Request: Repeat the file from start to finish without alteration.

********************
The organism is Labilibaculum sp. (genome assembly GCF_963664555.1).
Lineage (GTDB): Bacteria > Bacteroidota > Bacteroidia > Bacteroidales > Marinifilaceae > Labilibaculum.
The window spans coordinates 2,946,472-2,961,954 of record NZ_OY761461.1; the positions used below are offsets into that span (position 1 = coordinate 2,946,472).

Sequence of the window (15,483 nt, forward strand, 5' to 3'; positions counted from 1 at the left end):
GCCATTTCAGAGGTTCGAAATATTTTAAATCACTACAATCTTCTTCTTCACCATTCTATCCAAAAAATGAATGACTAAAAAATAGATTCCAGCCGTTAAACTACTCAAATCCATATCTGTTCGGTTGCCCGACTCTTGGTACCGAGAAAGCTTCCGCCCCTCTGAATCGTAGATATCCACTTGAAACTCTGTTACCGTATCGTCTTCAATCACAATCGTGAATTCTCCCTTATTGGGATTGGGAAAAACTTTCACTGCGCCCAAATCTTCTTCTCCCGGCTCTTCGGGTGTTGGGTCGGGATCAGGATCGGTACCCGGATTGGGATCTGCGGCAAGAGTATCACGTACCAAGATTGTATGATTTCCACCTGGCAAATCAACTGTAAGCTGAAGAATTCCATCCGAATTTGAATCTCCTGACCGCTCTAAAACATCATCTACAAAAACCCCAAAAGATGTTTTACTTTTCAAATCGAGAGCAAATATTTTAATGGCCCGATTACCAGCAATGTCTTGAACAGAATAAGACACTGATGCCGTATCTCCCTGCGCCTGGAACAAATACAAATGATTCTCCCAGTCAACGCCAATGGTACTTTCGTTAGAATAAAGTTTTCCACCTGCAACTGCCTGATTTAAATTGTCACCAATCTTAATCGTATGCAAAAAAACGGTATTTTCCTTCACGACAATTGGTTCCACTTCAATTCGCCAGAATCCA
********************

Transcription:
The organism is Labilibaculum sp. (genome assembly GCF_963664555.1).
Lineage (GTDB): Bacteria > Bacteroidota > Bacteroidia > Bacteroidales > Marinifilaceae > Labilibaculum.
The window spans coordinates 2,946,472-2,961,954 of record NZ_OY761461.1; the positions used below are offsets into that span (position 1 = coordinate 2,946,472).

Sequence of the window (15,483 nt, forward strand, 5' to 3'; positions counted from 1 at the left end):
GCCATTTCAGAGGTTCGAAATATTTTAAATCACTACAATCTTCTTCTTCACCATTCTATCCAAAAAATGAATGACTAAAAAATAGATTCCAGCCGTTAAACTACTCAAATCCATATCTGTTCGGTTGCCCGACTCTTGGTACCGAGAAAGCTTCCGCCCCTCTGAATCGTAGATATCCACTTGAAACTCTGTTACCGTATCGTCTTCAATCACAATCGTGAATTCTCCCTTATTGGGATTGGGAAAAACTTTCACTGCGCCCAAATCTTCTTCTCCCGGCTCTTCGGGTGTTGGGTCGGGATCAGGATCGGTACCCGGATTGGGATCTGCGGCAAGAGTATCACGTACCAAGATTGTATGATTTCCACCTGGCAAATCAACTGTAAGCTGAAGAATTCCATCCGAATTTGAATCTCCTGACCGCTCTAAAACATCATCTACAAAAACCCCAAAAGATGTTTTACTTTTCAAATCGAGAGCAAATATTTTAATGGCCCGATTACCAGCAATGTCTTGAACAGAATAAGACACTGATGCCGTATCTCCCTGCGCCTGGAACAAATACAAATGATTCTCCCAGTCAACGCCAATGGTACTTTCGTTAGAATAAAGTTTTCCACCTGCAACTGCCTGATTTAAATTGTCACCAATCTTAATCGTATGCAAAAAAACGGTATTTTCCTTCACGACAATTGGTTCCACTTCAATTCGCCAGAATCCA